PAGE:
Best restaurants for Icelandic cuisine
There are plenty of restaurants in Reykjavik, influenced by many different cultures. But one of the fun parts about Iceland is to discover the local cuisine. Here's a list of restaurants where you find traditional Icelandic cuisine at its best. The list starts with the cheaper “fast food” and cafés and ends with one of the best restaurants in Reykjavik.
There is no other way to say it, Bæjarins bestu is a hut that sells hot dogs. It also happens to be the most popular hot dog stand in Iceland. The menu is very simple, hot dogs in a bun and you can choose from the typical toppings, mustard, ketchup, remoulade, fried or fresh onion.
Cold or warm weather, there is always someone grabbing a bite at Bæjarins bestu. Photo: Ómar Óskarsson
Perhaps one of the most peculiar restaurants in Reykjavik, Fljót og gott serves burgers, sandwiches, pan fried lamb chops and lamb’s heads. There’s a combo available, lambs head with mashed rutabaga, mashed potatoes and a large coke. You can even pick it up in a drive through on you way home from partying in central Reykjavik, as the restaurant is open 24 hours on Friday and Saturday.
Address: Vatnsmýrarvegur 10
Any Icelandic grandmother would proudly serve the Kaffi Loki’s food at a family feast, rye bread with smoked salmon, herring, skyr cakes, Icelandic pancakes, kleina (fried deliciousness) and so on. They also serve some of the best Icelandic meat soup in Reykjavik, and if you are brave enough to try the infamous fermented shark, this is one of the places you can get it. One of the most delightful and unique dishes on the however is the Icelandic rye bread ice cream.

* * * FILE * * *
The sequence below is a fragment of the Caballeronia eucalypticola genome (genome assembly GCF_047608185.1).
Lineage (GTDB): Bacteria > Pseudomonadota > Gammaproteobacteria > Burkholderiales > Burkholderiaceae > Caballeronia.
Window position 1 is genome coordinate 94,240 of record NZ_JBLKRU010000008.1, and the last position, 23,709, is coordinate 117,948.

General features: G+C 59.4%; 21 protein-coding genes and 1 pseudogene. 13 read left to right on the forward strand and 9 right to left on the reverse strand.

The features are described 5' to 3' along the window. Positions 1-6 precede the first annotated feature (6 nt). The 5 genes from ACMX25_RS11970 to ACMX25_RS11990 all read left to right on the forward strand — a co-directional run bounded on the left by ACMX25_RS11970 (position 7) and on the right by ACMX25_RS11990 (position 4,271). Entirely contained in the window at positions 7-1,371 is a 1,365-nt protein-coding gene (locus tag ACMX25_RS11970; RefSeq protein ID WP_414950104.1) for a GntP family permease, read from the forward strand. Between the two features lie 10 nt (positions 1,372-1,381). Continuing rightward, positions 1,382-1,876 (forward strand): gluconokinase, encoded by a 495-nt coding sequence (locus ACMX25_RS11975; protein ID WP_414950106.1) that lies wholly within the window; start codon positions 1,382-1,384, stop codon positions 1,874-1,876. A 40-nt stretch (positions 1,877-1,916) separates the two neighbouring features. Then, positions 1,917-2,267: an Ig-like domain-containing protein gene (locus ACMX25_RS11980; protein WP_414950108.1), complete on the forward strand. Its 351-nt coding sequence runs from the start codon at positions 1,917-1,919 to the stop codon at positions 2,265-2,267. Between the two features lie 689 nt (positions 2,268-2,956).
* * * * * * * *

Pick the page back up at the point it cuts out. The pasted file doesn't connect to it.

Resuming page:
Address: Lokastígur 28
Rye bread ice cream with rye bread open faced sandwiches at Kaffi Loki Photo: Jon Pall Vilhelmsson 2013
There are many traditional Icelandic dishes that go with certain days of the year. Múlakaffi is the place where the people of Reykjavik go to get this food, if they can’t or won’t cook it themselves. On other days their menu consists of everyday traditional Icelandic food.
Address: Hallarmúli 1
Located in Grandi, the new favourite destination of Icelandic foodies, Kaffivagninn serves traditional Icelandic and Scandinavian dishes and baked goods. Kaffivagnin has a long history, and for years it was sought mostly by sailors, as it stands on the docks. It’s been in the same family for decades and the newest owners took over in 2013. They did not change much, the biggest adaption was to offer wine and gluten/lactose free meals.
Address: Grandagarður 10
Old Iceland takes traditional Icelandic ingredients and serves them in according to present day fashion. There is a traditional Icelandic meat soup on the menu, but the chefs also serve pasta, shellfish soup, scallops and more that hasn't been a part of the diet in Iceland for more than a few decades.
Address: Laugavegur 72
There are more sheep in Iceland than people, lamb is on the menu of almost every restaurant. Photo: Old Iceland
Chef Úlfar Eysteinsson’s restaurant, Þrír frakkar has been a key element in the Icelandic culinary scene since it opened in 1989. Eysteinsson is primarily known for cooking fish, which is the main ingredient on the menu at Þrír frakkar. The menu lists everything from Icelandic specialties like plokkfiskur, (hashed fish with rye bread) horse, whale and wild guillemot (a bird that lives on the coast of Iceland and feeds in the sea) to tuna and French onion soup.
Address: Baldursgata 14
The name comes from the bible of traditional Icelandic cuisine, Matur og drykkur by Helga Sigurðardóttir. The aim is to take old Icelandic recipes and giving them a very modern spin. And the result is unique and one of the most interesting ways to enjoy Icelandic cuisine. It’s also one of the highest rated restaurants in Reykjavik, listed as the seventh best in Iceland by The White Guide.
Address: Grandagarður 2